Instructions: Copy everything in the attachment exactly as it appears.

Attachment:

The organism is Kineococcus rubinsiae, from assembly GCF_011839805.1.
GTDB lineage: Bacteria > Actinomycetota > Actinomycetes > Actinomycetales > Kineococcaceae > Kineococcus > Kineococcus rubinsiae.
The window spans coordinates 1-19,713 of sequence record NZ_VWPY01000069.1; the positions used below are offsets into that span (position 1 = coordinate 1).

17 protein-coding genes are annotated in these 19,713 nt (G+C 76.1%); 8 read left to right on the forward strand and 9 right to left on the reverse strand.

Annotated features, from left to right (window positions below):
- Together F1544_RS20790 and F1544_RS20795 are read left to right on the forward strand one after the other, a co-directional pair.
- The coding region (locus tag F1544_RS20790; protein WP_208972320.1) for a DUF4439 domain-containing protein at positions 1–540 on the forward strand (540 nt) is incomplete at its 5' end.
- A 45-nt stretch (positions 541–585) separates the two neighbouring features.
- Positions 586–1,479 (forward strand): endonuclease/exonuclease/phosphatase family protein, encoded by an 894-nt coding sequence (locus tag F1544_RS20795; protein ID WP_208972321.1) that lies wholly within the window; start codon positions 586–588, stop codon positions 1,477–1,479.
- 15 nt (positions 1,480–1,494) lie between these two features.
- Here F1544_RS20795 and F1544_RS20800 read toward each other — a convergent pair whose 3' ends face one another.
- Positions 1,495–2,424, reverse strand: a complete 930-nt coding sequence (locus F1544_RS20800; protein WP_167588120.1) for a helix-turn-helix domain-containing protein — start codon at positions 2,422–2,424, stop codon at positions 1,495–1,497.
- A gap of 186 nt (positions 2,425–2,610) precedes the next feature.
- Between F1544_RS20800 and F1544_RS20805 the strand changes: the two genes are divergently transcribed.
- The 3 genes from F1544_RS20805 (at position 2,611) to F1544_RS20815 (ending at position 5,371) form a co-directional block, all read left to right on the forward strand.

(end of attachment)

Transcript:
The organism is Kineococcus rubinsiae, from assembly GCF_011839805.1.
GTDB lineage: Bacteria > Actinomycetota > Actinomycetes > Actinomycetales > Kineococcaceae > Kineococcus > Kineococcus rubinsiae.
The window spans coordinates 1-19,713 of sequence record NZ_VWPY01000069.1; the positions used below are offsets into that span (position 1 = coordinate 1).

17 protein-coding genes are annotated in these 19,713 nt (G+C 76.1%); 8 read left to right on the forward strand and 9 right to left on the reverse strand.

Annotated features, from left to right (window positions below):
- Together F1544_RS20790 and F1544_RS20795 are read left to right on the forward strand one after the other, a co-directional pair.
- The coding region (locus tag F1544_RS20790; protein WP_208972320.1) for a DUF4439 domain-containing protein at positions 1–540 on the forward strand (540 nt) is incomplete at its 5' end.
- A 45-nt stretch (positions 541–585) separates the two neighbouring features.
- Positions 586–1,479 (forward strand): endonuclease/exonuclease/phosphatase family protein, encoded by an 894-nt coding sequence (locus tag F1544_RS20795; protein ID WP_208972321.1) that lies wholly within the window; start codon positions 586–588, stop codon positions 1,477–1,479.
- 15 nt (positions 1,480–1,494) lie between these two features.
- Here F1544_RS20795 and F1544_RS20800 read toward each other — a convergent pair whose 3' ends face one another.
- Positions 1,495–2,424, reverse strand: a complete 930-nt coding sequence (locus F1544_RS20800; protein WP_167588120.1) for a helix-turn-helix domain-containing protein — start codon at positions 2,422–2,424, stop codon at positions 1,495–1,497.
- A gap of 186 nt (positions 2,425–2,610) precedes the next feature.
- Between F1544_RS20800 and F1544_RS20805 the strand changes: the two genes are divergently transcribed.
- The 3 genes from F1544_RS20805 (at position 2,611) to F1544_RS20815 (ending at position 5,371) form a co-directional block, all read left to right on the forward strand.